Readers of my column and listeners of my weekly radio talk show, "Earl on Cars," (Saturdays 8-10 am EST at www.StreamEarlOnCars.com) have heard my "Mystery Shopping Reports." For 20 years, I've sent a secret shopper to different car dealerships who pretends to buy or lease a car that's advertised and reports back on the experience. Based on their experiences, dealers are listed as either "Good Dealers" or "Bad Dealers" on my website, www.EarlOnCars.com.
Last week, my shopper visited the CarMax used car lot in Royal Palm Beach, Florida. CarMax is the largest used car retailer in the US with hundreds of locations and has always been near the top of our "Good Dealer List." They have a straightforward pricing policy, pay their salespeople a salary, and offer a 7-day money-back guarantee on every car they sell, with reasonable conditions.
Recently, however, CarMax's sales and profits have plummeted, and I sent a mystery shopper to find out why. My Toyota dealership's wholesale expert told me that CarMax wasn't buying many cars at wholesale auctions, which was surprising since they're typically the largest buyer.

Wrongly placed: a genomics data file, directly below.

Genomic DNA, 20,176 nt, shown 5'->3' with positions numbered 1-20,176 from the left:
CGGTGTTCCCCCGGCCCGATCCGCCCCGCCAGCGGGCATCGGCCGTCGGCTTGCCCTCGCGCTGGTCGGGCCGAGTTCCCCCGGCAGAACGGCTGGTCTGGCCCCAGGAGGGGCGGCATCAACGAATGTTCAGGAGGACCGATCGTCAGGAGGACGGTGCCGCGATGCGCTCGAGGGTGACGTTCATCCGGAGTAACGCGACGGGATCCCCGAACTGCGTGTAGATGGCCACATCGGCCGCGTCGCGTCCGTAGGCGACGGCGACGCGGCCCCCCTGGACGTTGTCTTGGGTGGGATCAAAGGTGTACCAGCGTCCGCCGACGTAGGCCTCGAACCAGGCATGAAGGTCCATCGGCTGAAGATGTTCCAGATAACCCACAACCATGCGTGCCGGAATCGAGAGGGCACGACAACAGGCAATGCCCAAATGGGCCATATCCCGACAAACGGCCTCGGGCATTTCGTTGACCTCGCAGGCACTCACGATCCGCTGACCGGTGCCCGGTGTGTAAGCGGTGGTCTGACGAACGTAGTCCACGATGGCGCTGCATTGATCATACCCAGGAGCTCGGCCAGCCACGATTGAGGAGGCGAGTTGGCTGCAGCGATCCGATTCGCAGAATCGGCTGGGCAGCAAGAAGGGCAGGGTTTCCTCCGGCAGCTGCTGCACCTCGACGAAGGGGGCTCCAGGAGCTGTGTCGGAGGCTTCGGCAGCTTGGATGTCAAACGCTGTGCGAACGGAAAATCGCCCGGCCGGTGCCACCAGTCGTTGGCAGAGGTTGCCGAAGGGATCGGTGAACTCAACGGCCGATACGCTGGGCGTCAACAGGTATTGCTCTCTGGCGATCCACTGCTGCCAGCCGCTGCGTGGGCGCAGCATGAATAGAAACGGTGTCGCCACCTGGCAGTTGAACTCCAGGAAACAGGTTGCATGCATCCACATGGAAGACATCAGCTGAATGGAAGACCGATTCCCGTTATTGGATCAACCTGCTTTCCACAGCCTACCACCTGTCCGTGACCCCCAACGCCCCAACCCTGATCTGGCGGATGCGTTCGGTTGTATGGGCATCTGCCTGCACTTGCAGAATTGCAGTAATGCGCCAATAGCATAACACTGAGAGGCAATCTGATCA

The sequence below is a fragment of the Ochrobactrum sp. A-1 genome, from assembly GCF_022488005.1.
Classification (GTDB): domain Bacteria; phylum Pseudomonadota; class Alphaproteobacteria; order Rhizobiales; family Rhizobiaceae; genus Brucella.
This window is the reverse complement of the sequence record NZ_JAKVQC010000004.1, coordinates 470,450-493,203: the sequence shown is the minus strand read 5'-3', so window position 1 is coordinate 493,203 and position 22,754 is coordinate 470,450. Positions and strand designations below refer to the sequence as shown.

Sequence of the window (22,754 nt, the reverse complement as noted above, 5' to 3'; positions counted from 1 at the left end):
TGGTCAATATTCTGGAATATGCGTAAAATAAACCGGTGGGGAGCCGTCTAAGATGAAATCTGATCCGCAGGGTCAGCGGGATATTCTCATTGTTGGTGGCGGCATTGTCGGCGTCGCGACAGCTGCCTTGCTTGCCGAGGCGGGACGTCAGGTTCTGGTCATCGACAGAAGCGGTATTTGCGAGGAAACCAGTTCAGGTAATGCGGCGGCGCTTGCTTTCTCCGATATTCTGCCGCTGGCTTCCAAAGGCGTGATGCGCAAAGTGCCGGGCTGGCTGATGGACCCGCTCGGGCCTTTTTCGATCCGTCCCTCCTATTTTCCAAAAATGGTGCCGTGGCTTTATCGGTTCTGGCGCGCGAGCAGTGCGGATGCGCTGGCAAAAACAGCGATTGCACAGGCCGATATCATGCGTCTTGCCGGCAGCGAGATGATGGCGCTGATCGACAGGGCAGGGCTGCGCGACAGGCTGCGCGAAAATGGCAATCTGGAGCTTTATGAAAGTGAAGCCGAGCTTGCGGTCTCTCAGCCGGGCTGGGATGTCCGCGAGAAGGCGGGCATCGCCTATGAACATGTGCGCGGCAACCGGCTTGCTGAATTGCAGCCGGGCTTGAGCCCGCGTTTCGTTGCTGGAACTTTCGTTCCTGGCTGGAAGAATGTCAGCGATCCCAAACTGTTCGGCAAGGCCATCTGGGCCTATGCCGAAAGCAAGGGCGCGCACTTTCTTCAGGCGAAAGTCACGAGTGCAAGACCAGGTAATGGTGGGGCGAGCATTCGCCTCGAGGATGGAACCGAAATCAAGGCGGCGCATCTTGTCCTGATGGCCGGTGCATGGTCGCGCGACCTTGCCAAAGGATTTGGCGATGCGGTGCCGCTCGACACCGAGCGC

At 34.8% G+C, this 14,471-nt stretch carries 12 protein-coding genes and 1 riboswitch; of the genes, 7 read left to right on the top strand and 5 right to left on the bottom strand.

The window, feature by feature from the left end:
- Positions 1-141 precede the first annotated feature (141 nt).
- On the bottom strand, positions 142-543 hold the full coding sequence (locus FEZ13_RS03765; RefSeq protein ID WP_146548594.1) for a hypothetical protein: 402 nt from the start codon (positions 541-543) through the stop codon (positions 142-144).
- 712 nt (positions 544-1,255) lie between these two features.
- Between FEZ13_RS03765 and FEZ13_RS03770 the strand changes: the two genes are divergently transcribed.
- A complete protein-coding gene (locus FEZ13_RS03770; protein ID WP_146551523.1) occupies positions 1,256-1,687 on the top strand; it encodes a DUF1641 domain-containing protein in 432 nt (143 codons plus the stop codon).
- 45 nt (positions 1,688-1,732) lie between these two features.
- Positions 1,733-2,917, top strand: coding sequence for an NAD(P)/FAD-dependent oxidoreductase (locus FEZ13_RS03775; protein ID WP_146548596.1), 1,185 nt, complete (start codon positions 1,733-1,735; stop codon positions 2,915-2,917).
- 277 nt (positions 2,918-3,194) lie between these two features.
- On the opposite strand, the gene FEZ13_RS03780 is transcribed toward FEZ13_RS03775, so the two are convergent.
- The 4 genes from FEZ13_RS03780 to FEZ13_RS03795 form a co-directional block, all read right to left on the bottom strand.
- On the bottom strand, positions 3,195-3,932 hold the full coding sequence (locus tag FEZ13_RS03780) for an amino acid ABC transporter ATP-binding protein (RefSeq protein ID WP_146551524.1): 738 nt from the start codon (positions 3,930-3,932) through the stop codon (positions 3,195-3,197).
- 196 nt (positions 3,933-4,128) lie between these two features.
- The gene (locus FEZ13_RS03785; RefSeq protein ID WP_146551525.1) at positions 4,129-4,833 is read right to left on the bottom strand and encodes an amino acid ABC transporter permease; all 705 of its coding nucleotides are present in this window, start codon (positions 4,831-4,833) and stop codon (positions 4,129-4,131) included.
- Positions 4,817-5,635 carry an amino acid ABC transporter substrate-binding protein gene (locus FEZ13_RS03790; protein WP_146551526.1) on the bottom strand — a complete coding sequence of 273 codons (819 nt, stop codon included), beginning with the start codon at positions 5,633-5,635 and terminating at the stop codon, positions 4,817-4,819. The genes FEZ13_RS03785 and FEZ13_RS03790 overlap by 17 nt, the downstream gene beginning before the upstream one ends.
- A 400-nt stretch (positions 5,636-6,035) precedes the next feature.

My shopper chose a 2021 Toyota 4-Runner advertised on CarMax's website for $40,998, which was $7,000 above the current wholesale price and $3,000 more than my dealership's retail price. The salesperson told my shopper that the vehicle had been transferred from another CarMax lot because it hadn't sold. This confirmed my suspicion that CarMax's sales and profits had decreased because they hadn't written down the cost of cars acquired during the used car bubble that had recently burst.
The microchip shortage ended, new car inventories rose, and prices dropped, causing customers to buy more new cars and fewer used cars. Dealers, including CarMax, were left with overpriced used car inventory. My dealership took a big loss and wholesaled nearly a million dollars of used cars to bring our inventory in line with market prices. Dealers who ignore overpriced inventory will struggle to retail those cars profitably. The smart move is to take the big loss quickly and replace the inventory with fresh cars at the lower, true wholesale market.
This situation means that used car buyers need to be even more cautious and shop around for prices. My shopper could have saved thousands of dollars by buying the Toyota 4-Runner at another dealership that had the sense to rid themselves of overpriced inventory.
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